A new health-tracking device may cut down on your doctor visits, said Ainsley O'Connell at Fast Company. The gadget, called Cue, "puts lab-quality medical testing in the hands of consumers." Using the swab-like wand, Cue users can take biofluid samples from their nose and "load the wand into a pale green cartridge roughly the size of a thumb drive." The sample is then analyzed, and test results are delivered to a Bluetooth-paired smartphone app within minutes. The system "will be able to test for fertility, influenza, inflammation, testosterone, and vitamin D."
A Republican Kentucky state lawmaker accused of sexually assaulting a teenage girl in 2012 died by suicide on Wednesday, authorities said.
Bullitt County Sheriff Donnie Tinnell said Dan Johnson, 57, shot himself on a bridge in Mount Washington, Kentucky, his body discovered on the bank of the Salt River. Johnson was pastor of the Heart of Fire church in Louisville and elected to the state legislature in 2016, despite his fellow Republicans calling on him to drop out of the race after racist posts he made on Facebook about the Obamas were unearthed. On Monday, the Kentucky Center for Investigative Reporting published the account of a woman who said on New Year's Eve 2012, when she was 17 years old, Johnson assaulted her in an apartment underneath his church's fellowship hall, kissing and groping her despite her pleas to stop.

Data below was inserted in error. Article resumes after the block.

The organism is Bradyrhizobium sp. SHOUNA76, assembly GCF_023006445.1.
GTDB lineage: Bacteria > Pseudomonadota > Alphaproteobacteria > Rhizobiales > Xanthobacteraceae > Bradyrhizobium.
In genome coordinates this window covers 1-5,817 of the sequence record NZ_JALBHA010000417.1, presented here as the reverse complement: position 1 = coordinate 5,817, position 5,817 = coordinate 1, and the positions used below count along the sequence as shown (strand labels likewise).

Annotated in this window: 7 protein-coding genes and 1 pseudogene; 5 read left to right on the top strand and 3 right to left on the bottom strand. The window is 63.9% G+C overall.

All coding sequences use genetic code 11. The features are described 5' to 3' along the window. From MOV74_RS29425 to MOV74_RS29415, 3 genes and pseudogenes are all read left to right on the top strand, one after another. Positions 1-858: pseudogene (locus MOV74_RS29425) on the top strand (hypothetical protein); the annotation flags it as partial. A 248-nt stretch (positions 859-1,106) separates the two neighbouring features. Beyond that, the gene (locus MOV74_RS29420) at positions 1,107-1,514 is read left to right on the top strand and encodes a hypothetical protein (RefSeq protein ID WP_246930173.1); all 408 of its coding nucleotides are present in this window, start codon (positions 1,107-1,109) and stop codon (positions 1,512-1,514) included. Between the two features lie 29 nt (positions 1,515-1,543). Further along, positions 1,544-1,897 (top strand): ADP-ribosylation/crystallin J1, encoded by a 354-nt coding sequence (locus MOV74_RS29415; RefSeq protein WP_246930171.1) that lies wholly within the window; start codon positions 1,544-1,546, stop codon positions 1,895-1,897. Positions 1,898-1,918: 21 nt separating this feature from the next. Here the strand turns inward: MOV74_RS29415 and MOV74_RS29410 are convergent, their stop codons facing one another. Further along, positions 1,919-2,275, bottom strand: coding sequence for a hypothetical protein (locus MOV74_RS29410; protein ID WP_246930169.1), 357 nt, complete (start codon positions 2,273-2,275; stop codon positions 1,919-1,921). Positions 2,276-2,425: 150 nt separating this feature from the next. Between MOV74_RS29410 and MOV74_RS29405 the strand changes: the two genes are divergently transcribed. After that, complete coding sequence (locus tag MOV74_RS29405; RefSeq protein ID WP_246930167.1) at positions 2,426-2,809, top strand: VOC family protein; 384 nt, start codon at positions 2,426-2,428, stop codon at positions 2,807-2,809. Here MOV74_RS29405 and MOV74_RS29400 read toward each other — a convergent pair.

The woman said she went to the police and an investigation was opened, but no charges were filed; during a press conference Tuesday, Johnson called the allegations "totally false." The Associated Press reports Johnson posted a message on Facebook Wednesday evening, which stated that PTSD "is a sickness that will take my life, I cannot handle it any longer," and asked his friends to look after his wife. Catherine Garcia